All good salespeople prepare for meetings, of course. They study their client’s business and study the company’s products to ensure that they are offering – presenting — the best solution for that client. But clients throw curve balls. There’s always that one question, “Our problem isn’t so much about AA but really about BB.” Even if you’ve spent weeks researching AA for this meeting, with presentation management, you can switch gears and discuss BB with that client. All the BB content is accessible. So as a speaker, you don’t have to miss a beat.
With that arsenal of company information supporting you, you don’t have to bluff or give that meeting-killer response, “I’ll get back to you on that later.” You can instead lead a deep, interactive discussion with your client.
When the client asks a question, whether you were prepared for it or not, you can still answer correctly and intelligently. Question and answer leads to more discussion, more active participation from the client. When the client is talking, you are learning more about her business. What you home in on from her feedback, you can then turn into a better solution, and tell a better story about how you can help them – a story that sells.
So now you’ve spent less time creating a riveting and compliant presentation that actually encourages deeper discussion with your client. Through this process, you’ve built more credibility and trust. Clients who trust you buy from you. Colleagues who trust you work harder for and with you.
Who in your company communicates instinctively, naturally? The CEO. CEOs can field any question about any aspect of the business, right off the cuff. They are charismatic, natural storytellers who motivate those around them, whether they are customers, investors or employees. Their knowledge affords them credibility. Their stories inspire. That’s why they get named as CEOs!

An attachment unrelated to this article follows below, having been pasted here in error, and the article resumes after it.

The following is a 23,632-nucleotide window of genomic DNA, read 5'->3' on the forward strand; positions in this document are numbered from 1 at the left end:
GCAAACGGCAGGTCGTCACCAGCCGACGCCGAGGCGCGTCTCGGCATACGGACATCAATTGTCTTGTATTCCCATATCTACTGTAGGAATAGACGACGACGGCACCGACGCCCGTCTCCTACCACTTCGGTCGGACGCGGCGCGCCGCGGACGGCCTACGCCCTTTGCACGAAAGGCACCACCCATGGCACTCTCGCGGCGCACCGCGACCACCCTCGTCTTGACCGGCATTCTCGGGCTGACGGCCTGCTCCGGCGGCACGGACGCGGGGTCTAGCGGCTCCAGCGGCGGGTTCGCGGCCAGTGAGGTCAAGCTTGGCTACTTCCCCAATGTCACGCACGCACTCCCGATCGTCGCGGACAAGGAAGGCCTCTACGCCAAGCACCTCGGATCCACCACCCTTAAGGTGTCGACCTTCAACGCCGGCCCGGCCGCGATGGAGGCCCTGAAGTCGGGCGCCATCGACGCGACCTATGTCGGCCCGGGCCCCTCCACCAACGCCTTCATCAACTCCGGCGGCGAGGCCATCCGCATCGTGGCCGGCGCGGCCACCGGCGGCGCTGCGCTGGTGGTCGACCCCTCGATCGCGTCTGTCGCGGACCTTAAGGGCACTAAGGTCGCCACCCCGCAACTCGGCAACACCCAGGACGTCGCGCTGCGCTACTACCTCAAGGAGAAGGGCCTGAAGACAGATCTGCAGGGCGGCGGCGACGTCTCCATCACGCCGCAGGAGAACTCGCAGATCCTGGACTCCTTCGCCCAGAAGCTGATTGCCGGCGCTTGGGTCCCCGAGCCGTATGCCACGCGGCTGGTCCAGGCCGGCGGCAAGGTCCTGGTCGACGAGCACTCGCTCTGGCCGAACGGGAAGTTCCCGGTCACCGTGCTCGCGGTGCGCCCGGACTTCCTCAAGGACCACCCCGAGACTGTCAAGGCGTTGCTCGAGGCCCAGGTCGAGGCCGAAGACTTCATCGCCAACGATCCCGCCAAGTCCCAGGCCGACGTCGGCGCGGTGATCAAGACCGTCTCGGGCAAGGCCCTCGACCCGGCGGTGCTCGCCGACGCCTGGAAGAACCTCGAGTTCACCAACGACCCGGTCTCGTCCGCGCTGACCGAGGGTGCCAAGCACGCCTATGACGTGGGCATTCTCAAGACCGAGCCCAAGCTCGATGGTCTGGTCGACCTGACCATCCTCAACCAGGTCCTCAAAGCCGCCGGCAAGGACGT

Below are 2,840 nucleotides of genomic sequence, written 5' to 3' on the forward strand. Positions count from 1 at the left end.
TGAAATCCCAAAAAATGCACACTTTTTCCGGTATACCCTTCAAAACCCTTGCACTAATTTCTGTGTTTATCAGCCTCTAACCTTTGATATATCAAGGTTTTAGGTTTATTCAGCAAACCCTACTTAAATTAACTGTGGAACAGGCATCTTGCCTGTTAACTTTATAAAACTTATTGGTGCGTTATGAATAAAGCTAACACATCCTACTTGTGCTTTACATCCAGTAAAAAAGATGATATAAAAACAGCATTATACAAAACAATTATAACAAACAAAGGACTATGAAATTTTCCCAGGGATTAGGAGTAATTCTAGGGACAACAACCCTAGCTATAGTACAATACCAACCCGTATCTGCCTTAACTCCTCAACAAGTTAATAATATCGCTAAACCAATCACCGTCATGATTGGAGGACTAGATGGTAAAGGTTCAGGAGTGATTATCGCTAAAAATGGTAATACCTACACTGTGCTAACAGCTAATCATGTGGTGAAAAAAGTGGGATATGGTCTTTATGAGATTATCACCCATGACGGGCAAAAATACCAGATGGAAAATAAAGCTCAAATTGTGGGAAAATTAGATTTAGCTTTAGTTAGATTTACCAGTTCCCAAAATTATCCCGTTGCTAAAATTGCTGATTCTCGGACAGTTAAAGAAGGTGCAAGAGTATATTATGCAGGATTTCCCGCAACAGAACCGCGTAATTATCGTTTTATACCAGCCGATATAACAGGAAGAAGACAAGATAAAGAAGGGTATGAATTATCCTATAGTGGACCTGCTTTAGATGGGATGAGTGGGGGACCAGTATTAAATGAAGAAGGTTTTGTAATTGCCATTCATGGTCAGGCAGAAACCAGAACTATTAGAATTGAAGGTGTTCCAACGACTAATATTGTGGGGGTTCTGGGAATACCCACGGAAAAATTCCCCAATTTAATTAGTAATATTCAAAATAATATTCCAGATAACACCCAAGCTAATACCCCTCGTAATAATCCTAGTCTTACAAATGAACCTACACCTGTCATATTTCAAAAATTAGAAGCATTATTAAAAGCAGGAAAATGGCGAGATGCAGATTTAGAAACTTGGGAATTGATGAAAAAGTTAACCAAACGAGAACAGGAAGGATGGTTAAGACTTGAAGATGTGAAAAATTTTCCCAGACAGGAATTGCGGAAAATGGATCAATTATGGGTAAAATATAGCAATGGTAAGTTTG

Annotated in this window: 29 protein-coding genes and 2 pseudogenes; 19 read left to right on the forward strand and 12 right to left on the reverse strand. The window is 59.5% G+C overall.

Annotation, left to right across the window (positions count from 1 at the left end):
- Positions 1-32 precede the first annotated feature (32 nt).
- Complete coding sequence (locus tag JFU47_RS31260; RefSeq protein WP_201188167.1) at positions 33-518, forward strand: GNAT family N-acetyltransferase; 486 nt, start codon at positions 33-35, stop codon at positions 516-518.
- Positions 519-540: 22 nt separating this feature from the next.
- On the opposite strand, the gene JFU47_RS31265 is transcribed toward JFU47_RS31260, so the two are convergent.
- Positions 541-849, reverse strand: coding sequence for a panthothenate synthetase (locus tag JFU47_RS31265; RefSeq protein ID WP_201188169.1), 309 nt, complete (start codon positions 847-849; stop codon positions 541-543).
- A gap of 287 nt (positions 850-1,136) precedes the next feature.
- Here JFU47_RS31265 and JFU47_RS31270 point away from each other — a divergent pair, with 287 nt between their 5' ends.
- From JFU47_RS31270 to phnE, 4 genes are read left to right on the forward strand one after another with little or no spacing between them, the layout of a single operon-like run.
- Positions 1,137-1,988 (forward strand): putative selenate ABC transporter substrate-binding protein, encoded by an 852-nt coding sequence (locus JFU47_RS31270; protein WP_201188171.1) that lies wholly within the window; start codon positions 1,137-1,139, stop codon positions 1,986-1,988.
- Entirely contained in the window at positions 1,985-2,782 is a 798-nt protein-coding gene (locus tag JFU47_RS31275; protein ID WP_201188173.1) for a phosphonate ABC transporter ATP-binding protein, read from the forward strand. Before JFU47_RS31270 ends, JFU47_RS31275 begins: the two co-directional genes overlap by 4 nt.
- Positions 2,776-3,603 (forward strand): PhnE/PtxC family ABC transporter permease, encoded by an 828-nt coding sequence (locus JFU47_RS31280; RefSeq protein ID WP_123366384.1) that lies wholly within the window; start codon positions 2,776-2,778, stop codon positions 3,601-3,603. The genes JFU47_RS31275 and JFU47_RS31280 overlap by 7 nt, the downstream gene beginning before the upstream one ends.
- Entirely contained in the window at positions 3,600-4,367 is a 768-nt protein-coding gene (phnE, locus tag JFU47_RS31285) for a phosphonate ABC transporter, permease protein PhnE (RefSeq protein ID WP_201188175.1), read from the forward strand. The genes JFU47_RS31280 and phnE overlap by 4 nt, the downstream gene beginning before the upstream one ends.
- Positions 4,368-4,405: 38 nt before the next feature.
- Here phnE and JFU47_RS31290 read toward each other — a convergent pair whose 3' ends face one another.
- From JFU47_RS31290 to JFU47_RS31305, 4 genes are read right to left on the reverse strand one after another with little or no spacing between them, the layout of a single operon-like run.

A well-executed presentation management strategy helps everyone at the company speak with the dexterity of the CEO. It combines the detailed information needed to inform, with the storytelling needed to inspire and the flexibility to present anywhere, anytime, with anyone – just like a skilled CEO.
Let us now look at what we learned in the six posts on Presentation Management released so far.
- Presentations are made to communicate important ideas and motivate people to act. The actions could be to make a purchase, learn something new, or participate in a project. They are created to move someone to do something.
- Most companies have a mess of PowerPoint and other files tangled on their networks. Embedded in these files is great information, but no one can find it. Presentations are a grossly wasted resource.
- Presentation management takes one-and-done files and transforms them into enterprise assets.
- Presentation management empowers presenters by giving them more confidence and making them more productive.
- Visual communications are more powerful than words alone. We respond to pictures, especially pictures that depict emotion.
In the next part of this series, we will explore how AlexAnndra Ontra and James Ontra teamed up to develop the concept of enterprise presentation management.